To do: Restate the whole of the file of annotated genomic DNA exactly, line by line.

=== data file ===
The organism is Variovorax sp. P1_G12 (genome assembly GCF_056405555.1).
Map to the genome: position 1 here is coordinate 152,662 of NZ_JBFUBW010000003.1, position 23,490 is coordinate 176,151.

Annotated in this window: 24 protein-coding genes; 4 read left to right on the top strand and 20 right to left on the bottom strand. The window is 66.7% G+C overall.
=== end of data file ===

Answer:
The organism is Variovorax sp. P1_G12 (genome assembly GCF_056405555.1).
Map to the genome: position 1 here is coordinate 152,662 of NZ_JBFUBW010000003.1, position 23,490 is coordinate 176,151.

Annotated in this window: 24 protein-coding genes; 4 read left to right on the top strand and 20 right to left on the bottom strand. The window is 66.7% G+C overall.